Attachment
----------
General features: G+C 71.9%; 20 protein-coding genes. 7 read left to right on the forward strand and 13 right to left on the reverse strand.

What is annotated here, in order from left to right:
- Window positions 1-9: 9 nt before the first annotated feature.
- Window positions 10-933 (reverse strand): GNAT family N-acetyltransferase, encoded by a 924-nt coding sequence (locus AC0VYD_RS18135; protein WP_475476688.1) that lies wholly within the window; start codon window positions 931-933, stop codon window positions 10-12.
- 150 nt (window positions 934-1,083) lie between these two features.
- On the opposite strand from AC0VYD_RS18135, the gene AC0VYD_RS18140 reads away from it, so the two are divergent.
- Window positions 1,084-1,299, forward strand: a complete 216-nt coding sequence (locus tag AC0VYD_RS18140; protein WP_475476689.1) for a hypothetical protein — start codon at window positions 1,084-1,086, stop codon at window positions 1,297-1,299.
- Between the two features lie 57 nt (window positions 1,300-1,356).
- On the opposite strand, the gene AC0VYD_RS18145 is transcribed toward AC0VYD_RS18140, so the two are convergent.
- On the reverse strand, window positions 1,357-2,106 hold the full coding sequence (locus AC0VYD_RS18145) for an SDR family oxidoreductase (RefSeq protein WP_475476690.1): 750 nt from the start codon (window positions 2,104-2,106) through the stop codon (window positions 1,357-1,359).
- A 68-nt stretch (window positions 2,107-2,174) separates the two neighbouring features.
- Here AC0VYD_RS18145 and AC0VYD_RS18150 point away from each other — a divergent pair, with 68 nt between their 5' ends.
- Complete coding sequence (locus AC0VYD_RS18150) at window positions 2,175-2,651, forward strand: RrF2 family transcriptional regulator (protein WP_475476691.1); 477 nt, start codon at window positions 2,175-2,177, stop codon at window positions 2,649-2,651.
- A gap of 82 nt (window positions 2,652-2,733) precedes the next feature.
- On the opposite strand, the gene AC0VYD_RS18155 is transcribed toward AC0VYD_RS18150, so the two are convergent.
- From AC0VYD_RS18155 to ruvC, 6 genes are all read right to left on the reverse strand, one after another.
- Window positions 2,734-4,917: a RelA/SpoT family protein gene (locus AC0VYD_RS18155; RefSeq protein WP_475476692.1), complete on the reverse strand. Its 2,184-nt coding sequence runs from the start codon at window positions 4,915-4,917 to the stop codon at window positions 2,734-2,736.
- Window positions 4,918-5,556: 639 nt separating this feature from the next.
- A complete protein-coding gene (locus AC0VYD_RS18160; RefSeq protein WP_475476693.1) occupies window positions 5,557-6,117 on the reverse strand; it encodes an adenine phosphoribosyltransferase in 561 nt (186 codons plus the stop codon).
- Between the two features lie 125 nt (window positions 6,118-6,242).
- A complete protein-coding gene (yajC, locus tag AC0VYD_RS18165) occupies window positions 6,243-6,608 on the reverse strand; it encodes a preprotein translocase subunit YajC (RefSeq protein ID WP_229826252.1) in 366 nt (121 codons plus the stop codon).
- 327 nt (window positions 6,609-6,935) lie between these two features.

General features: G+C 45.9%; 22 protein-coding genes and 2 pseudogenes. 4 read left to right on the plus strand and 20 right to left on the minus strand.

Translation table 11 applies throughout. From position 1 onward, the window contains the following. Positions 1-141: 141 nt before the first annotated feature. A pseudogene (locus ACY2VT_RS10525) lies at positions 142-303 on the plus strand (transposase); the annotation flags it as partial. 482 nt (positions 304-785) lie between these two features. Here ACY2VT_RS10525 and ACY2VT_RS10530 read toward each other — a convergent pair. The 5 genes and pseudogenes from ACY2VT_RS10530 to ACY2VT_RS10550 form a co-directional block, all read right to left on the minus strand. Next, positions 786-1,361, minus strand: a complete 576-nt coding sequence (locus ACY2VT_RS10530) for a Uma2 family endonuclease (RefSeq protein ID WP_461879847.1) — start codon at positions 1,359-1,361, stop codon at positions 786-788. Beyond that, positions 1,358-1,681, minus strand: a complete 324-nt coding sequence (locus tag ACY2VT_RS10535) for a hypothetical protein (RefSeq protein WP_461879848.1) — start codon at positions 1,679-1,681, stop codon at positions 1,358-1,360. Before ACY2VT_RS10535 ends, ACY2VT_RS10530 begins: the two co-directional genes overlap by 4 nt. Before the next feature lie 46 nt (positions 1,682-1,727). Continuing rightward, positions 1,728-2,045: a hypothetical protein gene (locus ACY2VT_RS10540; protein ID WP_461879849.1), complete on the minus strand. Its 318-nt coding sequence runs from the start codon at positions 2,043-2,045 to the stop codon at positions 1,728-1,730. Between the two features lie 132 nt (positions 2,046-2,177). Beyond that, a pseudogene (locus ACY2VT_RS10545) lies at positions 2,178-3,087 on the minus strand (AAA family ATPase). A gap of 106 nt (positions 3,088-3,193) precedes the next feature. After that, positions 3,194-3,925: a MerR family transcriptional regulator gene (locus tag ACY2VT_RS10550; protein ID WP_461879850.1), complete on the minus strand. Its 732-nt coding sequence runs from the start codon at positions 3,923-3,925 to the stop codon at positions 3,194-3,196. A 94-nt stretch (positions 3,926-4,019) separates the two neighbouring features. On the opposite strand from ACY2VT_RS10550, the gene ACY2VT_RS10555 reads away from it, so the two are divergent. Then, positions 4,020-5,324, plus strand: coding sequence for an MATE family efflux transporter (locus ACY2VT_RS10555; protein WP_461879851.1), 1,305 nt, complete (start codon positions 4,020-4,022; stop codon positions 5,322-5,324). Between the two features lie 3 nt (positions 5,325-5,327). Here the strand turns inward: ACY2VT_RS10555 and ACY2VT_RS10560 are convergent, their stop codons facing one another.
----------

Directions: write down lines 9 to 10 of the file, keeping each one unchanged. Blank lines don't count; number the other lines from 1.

- On the opposite strand, the gene AC0VYD_RS18145 is transcribed toward AC0VYD_RS18140, so the two are convergent.
- On the reverse strand, window positions 1,357-2,106 hold the full coding sequence (locus AC0VYD_RS18145) for an SDR family oxidoreductase (RefSeq protein WP_475476690.1): 750 nt from the start codon (window positions 2,104-2,106) through the stop codon (window positions 1,357-1,359).